Frank Lloyd Wright's Wisconsin Retreat

Organic Design at the Lake Geneva Hotel

Frank Lloyd Wright Lake Geneva Hotel Exterior
Exterior of the Lake Geneva Hotel, Lake Geneva, WI

In the early 20th century, Lake Geneva in southern Wisconsin was turned into a summer vacation destination by businessman John Williams and developer Arthur L. Richards. Given the rise of automobile transportation, Williams and Richards commissioned Frank Lloyd Wright to design the Lake Geneva Hotel, hoping to attract visitors from Chicago, Milwaukee, and elsewhere in the Midwest.

Completed in 1911, Wright's two-story Lake Geneva Hotel featured a lobby with fireplace, a dining room, and ninety guest rooms. The long structure was capped with a subtly pitched roof, had rows of decorative windows on both floors, and a covered terrace that ran the length of the property, all of which contributed to the hotel's horizontal emphasis.

Frank Lloyd Wright Lake Geneva Hotel Windows
Second-floor windows at the Lake Geneva Hotel, Lake Geneva, WI
(photographed by Richard Nickel in 1967)

Throughout the Lake Geneva Hotel, Wright installed a series of themed windows, skylights, and fixtures for a unified effect. In the lobby, Wright designed art glass "Tulip" windows, whereas the second floor featured geometric-patterned panes set in leaded glass. These window motifs in tandem with the hotel's organic architecture combined to harmonize the building with its natural setting.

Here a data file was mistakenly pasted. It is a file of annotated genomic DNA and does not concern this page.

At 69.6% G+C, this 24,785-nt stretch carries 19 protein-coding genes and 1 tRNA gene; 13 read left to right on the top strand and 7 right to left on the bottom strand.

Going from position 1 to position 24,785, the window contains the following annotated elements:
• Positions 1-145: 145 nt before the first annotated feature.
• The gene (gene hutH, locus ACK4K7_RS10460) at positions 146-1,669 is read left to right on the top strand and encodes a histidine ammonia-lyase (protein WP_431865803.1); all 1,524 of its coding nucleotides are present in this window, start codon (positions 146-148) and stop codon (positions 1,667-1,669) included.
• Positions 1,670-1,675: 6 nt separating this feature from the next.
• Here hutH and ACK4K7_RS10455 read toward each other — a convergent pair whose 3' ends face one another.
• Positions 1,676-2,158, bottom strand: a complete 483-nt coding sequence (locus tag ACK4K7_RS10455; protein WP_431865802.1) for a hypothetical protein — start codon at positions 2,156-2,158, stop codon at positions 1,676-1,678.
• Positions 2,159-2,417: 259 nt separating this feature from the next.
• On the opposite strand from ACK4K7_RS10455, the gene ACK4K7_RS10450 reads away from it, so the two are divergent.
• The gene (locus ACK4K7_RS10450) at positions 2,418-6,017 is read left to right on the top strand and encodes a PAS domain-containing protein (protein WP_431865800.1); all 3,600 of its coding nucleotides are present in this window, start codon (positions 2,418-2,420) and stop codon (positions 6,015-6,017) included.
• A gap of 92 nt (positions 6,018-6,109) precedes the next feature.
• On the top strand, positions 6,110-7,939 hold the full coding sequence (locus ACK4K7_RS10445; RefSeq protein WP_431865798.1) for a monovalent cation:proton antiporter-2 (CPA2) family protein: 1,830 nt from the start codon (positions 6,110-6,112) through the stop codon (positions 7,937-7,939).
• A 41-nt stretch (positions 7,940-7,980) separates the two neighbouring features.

Not long after the Lake Geneva Hotel was finished, Williams and Richards experienced financial challenges. While ownership of the hotel changed hands often in subsequent decades, no one could make the property profitable despite its famous architect. In 1970, a fire severely damaged part of the hotel and it was demolished.

Frank Lloyd Wright

During his seventy year career as an architect, Frank Lloyd Wright created more than 1,100 designs, half of which were realized and a large portion of which came about later in his life. Wright was born in Richland Center, Wisconsin in 1867. He enrolled at the University of Wisconsin in 1885 to study civil engineering, completing only two years of the program. After working for Joseph Silsbee on the construction of the Unity Chapel in Oak Park, Illinois Wright decided to pursue a career in architecture and he moved to Chicago where he began an apprenticeship at the famed architectural firm Adler and Sullivan, working directly with Louis Sullivan until 1893.

After parting ways, Wright moved to Oak Park. Working from his home studio, he developed a system of design developed from grid units and rooted in an appreciation of natural materials that would come to be known as the Prairie School of Architecture and would change the landscape of American design forever. Wright devoted himself to teaching and writing during the 1920s and 1930s. 1935 marked the beginning of an immense surge of creativity and productivity as he began work on his most celebrated residential design, Fallingwater. In the 1940s and 1950s Wright focused on his Usonian designs that reflected his belief in democratic architecture, offering middle-class residential options. In 1943, Wright took on his most demanding commission, the Solomon R. Guggenheim Museum in New York. The museum, which would open its doors six months after his death in 1959, would be called his most significant work.

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